|All that remains of Dover
is the old stone school house standing on the right-hand side of the
road four miles north of Donnellson. It all started when the
Bonnell brothers, wealthy apple growers out of New Jersey, bought 880
acres of land in the area. They started a store but after two
years of operating it decided they were more interested in farming.
Edmund Dickey established a post office in 1853 but Edmund went to the
Civil War and never came back. His military record on the Net
says he died of disease and is buried in the National Cemetery at St.
Louis. His wife Barbara took over the job as post
mistress. The Lee County directory of 1868 shows an E.C.
Atkinson, a physician; Barbara Dickey, post mistress; J.E. Kile,
justice of the peace; and Lew Walter, operator of the general
store. Later the Dickey daughters took over the store and
operated it for years. The store was the center of the community.
Farm wives would bring their baskets of eggs and pounds of butter to
trade for soda, flour, sugar and other staples. It was a place to
visit and a place to buy a nice length of fabric for a new dress.
If a child had a penny, he could buy a sack of candy and if he didn’t,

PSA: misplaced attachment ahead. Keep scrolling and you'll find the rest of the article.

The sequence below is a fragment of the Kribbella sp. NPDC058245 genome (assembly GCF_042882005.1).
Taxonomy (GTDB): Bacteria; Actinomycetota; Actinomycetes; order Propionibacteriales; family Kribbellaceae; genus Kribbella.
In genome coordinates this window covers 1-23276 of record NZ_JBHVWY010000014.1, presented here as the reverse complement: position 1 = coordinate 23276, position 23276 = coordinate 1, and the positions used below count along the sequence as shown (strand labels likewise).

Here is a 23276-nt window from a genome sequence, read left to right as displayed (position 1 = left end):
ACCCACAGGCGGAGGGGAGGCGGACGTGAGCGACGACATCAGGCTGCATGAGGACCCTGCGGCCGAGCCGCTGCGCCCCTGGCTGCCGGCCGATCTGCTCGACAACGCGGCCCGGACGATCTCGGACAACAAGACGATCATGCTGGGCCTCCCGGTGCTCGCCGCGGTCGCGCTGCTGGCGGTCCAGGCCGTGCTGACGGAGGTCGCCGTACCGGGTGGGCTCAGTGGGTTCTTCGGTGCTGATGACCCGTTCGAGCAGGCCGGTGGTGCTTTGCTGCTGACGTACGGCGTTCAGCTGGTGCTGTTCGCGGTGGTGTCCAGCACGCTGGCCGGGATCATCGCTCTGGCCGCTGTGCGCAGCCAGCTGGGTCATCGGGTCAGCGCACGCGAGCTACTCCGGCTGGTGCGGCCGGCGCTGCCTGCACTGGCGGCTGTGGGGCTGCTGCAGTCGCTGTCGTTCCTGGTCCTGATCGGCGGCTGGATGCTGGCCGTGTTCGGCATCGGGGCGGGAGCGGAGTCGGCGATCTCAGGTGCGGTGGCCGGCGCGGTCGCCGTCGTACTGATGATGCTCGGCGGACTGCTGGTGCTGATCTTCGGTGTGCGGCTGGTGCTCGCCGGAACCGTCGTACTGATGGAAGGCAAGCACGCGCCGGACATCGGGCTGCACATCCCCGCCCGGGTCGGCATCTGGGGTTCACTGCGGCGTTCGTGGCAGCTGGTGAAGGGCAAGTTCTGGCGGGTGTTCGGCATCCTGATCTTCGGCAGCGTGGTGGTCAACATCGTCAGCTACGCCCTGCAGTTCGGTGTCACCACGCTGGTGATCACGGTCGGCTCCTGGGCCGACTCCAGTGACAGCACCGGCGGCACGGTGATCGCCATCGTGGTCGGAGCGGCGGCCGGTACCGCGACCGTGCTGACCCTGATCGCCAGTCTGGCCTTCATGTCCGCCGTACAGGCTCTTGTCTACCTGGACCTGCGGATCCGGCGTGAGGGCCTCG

maybe if he looked longingly enough, the Dickey girls would hand him a
sweet out of the glass jars up behind the counter. The
young men liked to shoot rabbits and sell them for ten cents each at
the store. It gave them a little spending money – and money was
Dover was a small community with a few houses, a school, a tavern,
blacksmith shop, and the store, but the unique thing about it was the
well in the middle of the road. It was a well that everyone used
and no doubt provided water for the horses that brought customers to
the village. The well was destroyed when Highway 218 was
built. The schoolhouse was built in 1867 or 1868 and was closed
in 1941. The school was the center of the community for dances
and get- togethers of all kinds. Today, most of the windows are
broken out but it still stands.
In the 1880’s with Donnellson being established to the south, people
began to drift away; the post office was closed in 1903, and now there
is not even a sign to show its existence.
Researched, transcribed and submitted by Erma Derosear